Joint Property Ownership
There are two ways in which property (in this context we are referring to real estate or land) can be held; either as beneficial joint tenants or tenants in common.
Where property is held as beneficial joint tenants the asset will pass automatically to the surviving owner(s) on death. This means that the asset does not form part of the deceased’s estate and as such cannot pass under a Will or via Intestacy. Note that assets such as joint bank accounts and joint shareholdings would also pass in the same way.
Tenants in Common means that each owner effectively holds their own share i.e: 50:50 and this can be gifted by Will or forms part of an estate under Intestacy. A property can be held in unequal shares but a trust deed should also be drawn up to support this with a restriction entered on the Land Registry title to the property.
If a property which is held as beneficial joint tenants a Grant of Probate would not be required in order that the asset can be passed to the surviving owner(s) and the deceased’s name can easily be removed from the Land Registry title. Whereas, a property which is held as Tenants in Common, Probate is required in order to pass the deceased share to the beneficiary.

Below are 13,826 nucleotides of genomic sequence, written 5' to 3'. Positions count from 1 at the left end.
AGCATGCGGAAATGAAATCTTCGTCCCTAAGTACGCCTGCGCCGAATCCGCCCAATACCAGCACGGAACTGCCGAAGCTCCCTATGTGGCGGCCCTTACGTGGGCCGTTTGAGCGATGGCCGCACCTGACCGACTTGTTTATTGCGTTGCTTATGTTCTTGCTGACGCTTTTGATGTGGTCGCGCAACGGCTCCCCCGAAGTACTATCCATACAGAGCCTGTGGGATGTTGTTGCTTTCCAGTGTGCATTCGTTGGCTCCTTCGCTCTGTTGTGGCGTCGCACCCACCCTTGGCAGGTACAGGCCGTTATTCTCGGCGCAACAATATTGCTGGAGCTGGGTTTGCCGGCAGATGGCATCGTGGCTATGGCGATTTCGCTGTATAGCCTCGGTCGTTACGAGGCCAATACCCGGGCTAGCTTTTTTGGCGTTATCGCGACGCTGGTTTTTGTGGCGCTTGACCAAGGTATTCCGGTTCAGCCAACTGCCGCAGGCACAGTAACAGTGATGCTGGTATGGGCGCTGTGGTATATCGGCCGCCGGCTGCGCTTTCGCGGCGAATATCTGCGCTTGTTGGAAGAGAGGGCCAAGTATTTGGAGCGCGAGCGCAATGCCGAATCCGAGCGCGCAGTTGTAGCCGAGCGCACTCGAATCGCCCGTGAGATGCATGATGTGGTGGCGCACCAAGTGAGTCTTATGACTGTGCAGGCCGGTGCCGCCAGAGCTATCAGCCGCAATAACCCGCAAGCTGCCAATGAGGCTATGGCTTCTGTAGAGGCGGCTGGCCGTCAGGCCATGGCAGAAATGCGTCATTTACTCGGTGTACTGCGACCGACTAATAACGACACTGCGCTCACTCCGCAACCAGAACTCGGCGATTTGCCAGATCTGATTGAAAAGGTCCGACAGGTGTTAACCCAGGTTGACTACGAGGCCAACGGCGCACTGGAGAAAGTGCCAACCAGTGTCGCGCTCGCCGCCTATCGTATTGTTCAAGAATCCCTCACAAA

A property held as beneficial joint tenants can be changed to tenants in common simply by the completion of a notice – a Declaration of Severance. However, changing a property from tenants in common to beneficial joint tenants is more complex.
For Inheritance Tax purposes regardless of how the property is held, the share that the deceased owned will still need to be declared and this would be taken into account.
A severance of tenancy must only be carried out for the correct reasons. For example; Life Interest – Protective Property Trusts are used within wills, for the trusts to work the property must be held as tenants in common or a further example is two friends own a property together and each would like to ensure their own chosen beneficiaries receive their respective share. Failure to advise on the need to sever a tenancy can lead to a negligence claim by a disappointed beneficiary or lead to increased costs if a property has been severed at no advantage to the beneficiary. If you have any concerns, please contact us and we will advise you accordingly.